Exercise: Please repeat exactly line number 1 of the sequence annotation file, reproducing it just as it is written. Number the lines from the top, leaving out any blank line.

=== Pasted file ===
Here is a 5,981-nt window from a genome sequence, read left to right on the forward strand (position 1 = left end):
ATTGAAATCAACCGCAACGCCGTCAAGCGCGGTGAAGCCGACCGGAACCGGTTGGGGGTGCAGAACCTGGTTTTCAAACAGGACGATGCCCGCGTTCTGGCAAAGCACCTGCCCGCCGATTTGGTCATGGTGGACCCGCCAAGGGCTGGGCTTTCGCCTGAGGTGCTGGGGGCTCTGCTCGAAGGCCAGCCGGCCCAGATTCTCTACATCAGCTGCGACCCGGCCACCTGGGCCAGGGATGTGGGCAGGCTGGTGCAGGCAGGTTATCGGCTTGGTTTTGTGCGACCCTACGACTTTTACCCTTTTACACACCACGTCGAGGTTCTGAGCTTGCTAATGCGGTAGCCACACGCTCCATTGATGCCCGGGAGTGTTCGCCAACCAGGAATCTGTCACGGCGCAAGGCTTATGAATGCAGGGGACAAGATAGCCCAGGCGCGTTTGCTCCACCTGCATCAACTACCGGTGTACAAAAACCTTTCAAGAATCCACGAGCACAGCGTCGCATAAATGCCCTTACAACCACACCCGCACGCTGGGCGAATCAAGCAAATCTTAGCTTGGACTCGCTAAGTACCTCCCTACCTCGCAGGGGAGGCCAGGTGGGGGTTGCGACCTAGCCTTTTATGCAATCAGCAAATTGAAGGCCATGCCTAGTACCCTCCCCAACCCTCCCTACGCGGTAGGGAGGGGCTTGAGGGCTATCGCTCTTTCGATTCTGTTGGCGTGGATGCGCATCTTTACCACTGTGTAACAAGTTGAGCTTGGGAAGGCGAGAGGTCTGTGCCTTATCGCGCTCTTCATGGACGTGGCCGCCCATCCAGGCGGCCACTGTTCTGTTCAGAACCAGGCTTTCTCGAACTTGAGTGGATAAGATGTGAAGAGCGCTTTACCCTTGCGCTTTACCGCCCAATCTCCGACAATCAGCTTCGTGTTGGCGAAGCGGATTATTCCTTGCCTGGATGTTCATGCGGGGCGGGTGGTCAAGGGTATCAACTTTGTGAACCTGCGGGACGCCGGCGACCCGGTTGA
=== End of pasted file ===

Here is a 5,981-nt window from a genome sequence, read left to right on the forward strand (position 1 = left end):